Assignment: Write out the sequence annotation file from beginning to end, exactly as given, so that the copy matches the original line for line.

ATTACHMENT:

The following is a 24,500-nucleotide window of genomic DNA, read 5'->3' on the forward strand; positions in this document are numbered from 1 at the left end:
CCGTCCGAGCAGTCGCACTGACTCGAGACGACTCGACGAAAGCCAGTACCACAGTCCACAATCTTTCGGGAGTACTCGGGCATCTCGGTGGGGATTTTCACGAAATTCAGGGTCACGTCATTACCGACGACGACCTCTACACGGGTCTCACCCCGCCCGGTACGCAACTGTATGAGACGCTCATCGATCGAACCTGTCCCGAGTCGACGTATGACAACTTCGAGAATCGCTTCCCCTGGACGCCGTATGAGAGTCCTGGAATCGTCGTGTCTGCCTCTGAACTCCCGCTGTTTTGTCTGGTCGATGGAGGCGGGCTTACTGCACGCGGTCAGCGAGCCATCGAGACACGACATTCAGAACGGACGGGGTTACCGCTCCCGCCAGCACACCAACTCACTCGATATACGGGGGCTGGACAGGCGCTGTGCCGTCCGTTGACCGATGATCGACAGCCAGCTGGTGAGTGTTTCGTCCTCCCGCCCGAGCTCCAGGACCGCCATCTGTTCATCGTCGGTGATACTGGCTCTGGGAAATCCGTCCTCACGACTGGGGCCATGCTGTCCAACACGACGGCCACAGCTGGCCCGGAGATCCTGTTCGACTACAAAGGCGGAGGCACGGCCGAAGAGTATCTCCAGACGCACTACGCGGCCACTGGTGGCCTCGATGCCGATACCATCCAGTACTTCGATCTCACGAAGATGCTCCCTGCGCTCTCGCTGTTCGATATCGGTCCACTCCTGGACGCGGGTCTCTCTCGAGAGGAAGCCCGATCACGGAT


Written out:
The following is a 24,500-nucleotide window of genomic DNA, read 5'->3' on the forward strand; positions in this document are numbered from 1 at the left end:
CCGTCCGAGCAGTCGCACTGACTCGAGACGACTCGACGAAAGCCAGTACCACAGTCCACAATCTTTCGGGAGTACTCGGGCATCTCGGTGGGGATTTTCACGAAATTCAGGGTCACGTCATTACCGACGACGACCTCTACACGGGTCTCACCCCGCCCGGTACGCAACTGTATGAGACGCTCATCGATCGAACCTGTCCCGAGTCGACGTATGACAACTTCGAGAATCGCTTCCCCTGGACGCCGTATGAGAGTCCTGGAATCGTCGTGTCTGCCTCTGAACTCCCGCTGTTTTGTCTGGTCGATGGAGGCGGGCTTACTGCACGCGGTCAGCGAGCCATCGAGACACGACATTCAGAACGGACGGGGTTACCGCTCCCGCCAGCACACCAACTCACTCGATATACGGGGGCTGGACAGGCGCTGTGCCGTCCGTTGACCGATGATCGACAGCCAGCTGGTGAGTGTTTCGTCCTCCCGCCCGAGCTCCAGGACCGCCATCTGTTCATCGTCGGTGATACTGGCTCTGGGAAATCCGTCCTCACGACTGGGGCCATGCTGTCCAACACGACGGCCACAGCTGGCCCGGAGATCCTGTTCGACTACAAAGGCGGAGGCACGGCCGAAGAGTATCTCCAGACGCACTACGCGGCCACTGGTGGCCTCGATGCCGATACCATCCAGTACTTCGATCTCACGAAGATGCTCCCTGCGCTCTCGCTGTTCGATATCGGTCCACTCCTGGACGCGGGTCTCTCTCGAGAGGAAGCCCGATCACGGAT